At the time the MethylBRECA project started, the most cost-effective array to quantify genome-wide DNA methylation was the Infinium HumanMethylation450 Beadchip by Illumina (HM450K). The application of the HM450K to DNA extracted from formalin-fixed paraffin-embedded (FFPE) tumour material has been more challenging than application to high quality DNA extracted from blood, because DNA extracted form FFPE samples is often of low quality and highly degraded. A protocol was developed for the DNA methylation analysis with the HM450K array of DNA extracted from FFPE tumour enriched samples (5). The protocol, applied to breast cancer FFPE samples from the Melbourne Collaborative Cohort Study (MCCS), led to the identification of a differential methylation profile between tumour samples and the adjacent normal breast tissues (6). Recently, the HM450K array has been replaced by the Infinium MethylationEPIC array, suitable also for FFPE samples, according to the manufacturer. In France, in the nineties when many of the E3N cases had been diagnosed, Bouin fixation of the tumour samples was common practice; only a minority of the samples were FFPE. We conducted a pilot study to test whether the quality of the DNA extracted from Bouin samples was suitable for the methylation array, but even DNA extraction by sonication did not guarantee the adequate DNA quality (pilot study conducted in collaboration with the pathology laboratory of Centre Leon Bérard in Lyon, France and the Genetic and Molecular Epidemiology Unit of HuGeF Foundation in Turin, Italy). In the Centre de Resources Biologiques (CRB) of Gustave Roussy in Villejuif, we have identified fresh frozen breast tumours for 130 cases diagnosed during the follow-up of the E3N cohort; these cases will represent the core sample of our breast tumour study. For a subset of samples with FFPE material available, we will process also DNA from FFPE tissue samples and compare the results with those obtained from DNA from frozen specimens.

During the fellowship, Dr Baglietto extended the concepts and ideas developed for breast cancer and applied them to other cancer types, in particular lung cancer. In a study conducted within the NOWAC cohort and replicated in another three cohorts, Dr Baglietto and colleagues identified two loci in the AHRR and F2RL3 genes whose methylation levels are strongly associated with lung cancer risk and appear to partially mediate the effect of smoking on risk (7). In a second study using the MCCS and EPIC-Italy cohorts and replicated in another three cohorts, Dr Baglietto and colleagues found that methylation levels at the two loci in AHRR and F2RL3 and methylation at another four different genomic locations were inversely associated with lung cancer risk (8). Methylation of five of the identified CpGs was lowest in current smokers and increased in former smokers with time since quitting, supporting the growing evidence that smoking may lead to DNA methylation changes measurable in peripheral blood and useful as predictive markers for lung cancer risk, especially in former smokers.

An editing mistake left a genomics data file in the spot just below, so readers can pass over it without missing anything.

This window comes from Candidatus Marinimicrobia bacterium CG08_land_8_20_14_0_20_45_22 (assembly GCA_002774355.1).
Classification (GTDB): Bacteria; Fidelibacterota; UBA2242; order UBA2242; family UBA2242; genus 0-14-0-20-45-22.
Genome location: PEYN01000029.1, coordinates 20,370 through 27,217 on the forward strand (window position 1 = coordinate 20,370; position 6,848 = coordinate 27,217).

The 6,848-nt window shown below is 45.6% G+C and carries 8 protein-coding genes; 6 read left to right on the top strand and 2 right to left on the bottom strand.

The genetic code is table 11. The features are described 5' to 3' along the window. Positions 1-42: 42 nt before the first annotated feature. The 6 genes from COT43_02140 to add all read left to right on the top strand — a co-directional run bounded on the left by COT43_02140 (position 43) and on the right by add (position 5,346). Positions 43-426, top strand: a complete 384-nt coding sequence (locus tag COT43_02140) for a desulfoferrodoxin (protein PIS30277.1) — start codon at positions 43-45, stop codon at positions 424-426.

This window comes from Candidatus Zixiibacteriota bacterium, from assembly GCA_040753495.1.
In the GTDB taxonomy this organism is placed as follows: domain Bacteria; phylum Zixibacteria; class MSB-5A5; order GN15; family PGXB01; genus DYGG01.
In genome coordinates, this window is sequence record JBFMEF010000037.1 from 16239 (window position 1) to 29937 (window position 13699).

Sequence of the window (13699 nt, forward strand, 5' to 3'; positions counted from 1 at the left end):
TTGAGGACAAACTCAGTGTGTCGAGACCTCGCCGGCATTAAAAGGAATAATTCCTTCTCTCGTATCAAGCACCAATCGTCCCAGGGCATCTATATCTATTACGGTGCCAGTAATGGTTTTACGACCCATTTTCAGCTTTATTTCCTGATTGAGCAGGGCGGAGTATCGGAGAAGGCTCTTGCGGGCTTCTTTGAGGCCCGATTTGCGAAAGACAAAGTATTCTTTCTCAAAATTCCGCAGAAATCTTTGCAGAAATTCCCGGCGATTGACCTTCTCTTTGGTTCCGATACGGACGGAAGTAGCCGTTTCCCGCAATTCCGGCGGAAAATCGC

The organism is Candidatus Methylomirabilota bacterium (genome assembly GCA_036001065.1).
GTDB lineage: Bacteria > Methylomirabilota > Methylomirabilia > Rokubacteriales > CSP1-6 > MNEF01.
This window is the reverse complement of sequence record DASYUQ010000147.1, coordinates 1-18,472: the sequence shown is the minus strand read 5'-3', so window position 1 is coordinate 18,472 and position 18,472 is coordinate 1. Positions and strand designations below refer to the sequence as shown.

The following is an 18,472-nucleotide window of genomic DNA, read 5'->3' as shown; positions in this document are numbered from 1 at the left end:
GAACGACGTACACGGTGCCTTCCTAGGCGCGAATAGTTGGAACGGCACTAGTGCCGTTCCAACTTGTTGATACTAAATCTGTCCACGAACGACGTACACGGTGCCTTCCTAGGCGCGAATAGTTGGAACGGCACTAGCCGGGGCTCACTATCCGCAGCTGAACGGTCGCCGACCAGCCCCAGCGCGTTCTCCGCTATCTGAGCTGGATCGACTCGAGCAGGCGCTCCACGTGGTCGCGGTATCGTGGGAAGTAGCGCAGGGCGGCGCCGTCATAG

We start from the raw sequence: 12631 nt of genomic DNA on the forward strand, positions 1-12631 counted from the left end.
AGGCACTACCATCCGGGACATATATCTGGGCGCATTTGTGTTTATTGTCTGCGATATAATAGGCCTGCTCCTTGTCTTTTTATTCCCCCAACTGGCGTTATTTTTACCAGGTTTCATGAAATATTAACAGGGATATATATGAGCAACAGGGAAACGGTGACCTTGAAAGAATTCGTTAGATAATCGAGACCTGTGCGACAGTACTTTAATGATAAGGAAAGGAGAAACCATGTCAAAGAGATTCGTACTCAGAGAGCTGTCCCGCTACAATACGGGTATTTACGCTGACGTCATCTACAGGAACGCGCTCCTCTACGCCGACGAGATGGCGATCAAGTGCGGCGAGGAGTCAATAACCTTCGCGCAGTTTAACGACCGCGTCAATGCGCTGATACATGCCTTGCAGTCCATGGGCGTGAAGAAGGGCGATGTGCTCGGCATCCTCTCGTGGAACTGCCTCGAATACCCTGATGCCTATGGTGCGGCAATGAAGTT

REFERENCES
1. Esteller M. Epigenetics in cancer. N Engl J Med. 2008;358(11):1148-1159. doi:10.1056/NEJMra072067.
2. Jovanovic J, Rønneberg JA, Tost J, Kristensen V. The epigenetics of breast cancer. Mol Oncol. 2010;4(3):242-254. doi:10.1016/j.molonc.2010.04.002.
3. Severi G, Southey MC, English DR, et al. Epigenome-wide methylation in DNA from peripheral blood as a marker of risk for breast cancer. Breast Cancer Res Treat. 2014;148(3):665-673. doi:10.1007/s10549-014-3209-y.
4. van Veldhoven K, Polidoro S, Baglietto L, et al. Epigenome-wide association study reveals decreased average methylation levels years before breast cancer diagnosis. Clin Epigenetics. 2015;7(1):67. doi:10.1186/s13148-015-0104-2.
5. Wong EM, Joo JE, McLean CA, et al. Tools for translational epigenetic studies involving formalin-fixed paraffin-embedded human tissue: applying the Infinium HumanMethyation450 Beadchip assay to large population-based studies. BMC Res Notes. 2015;8(1):543. doi:10.1186/s13104-015-1487-z.
6. Wong EM, Joo JE, McLean CA, et al. Analysis of the breast cancer methylome using formalin-fixed paraffin-embedded tumour. Breast Cancer Res Treat. 2016;160(1):173-180. doi:10.1007/s10549-016-3971-0.
7. Fasanelli F, Baglietto L, Ponzi E, et al. Hypomethylation of smoking-related genes is associated with future lung cancer in four prospective cohorts. Nat Commun. 2015;6:10192. doi:10.1038/ncomms10192.
8. Baglietto L, Ponzi E, Haycock P, et al. DNA methylation changes measured in pre-diagnostic peripheral blood samples are associated with smoking and lung cancer risk. Int J Cancer. 2017;140(1):50-61. doi:10.1002/ijc.30431.

Contact

NADIA MENNANI - EL HAMDI, (Gestionnaire Ressources Externes)
Tel.: +33 1 49 59 18 40
Fax: +33 1 49 59 18 20
E-mail

Subjects

Life Sciences
Record Number: 194347 / Last updated on: 2017-02-07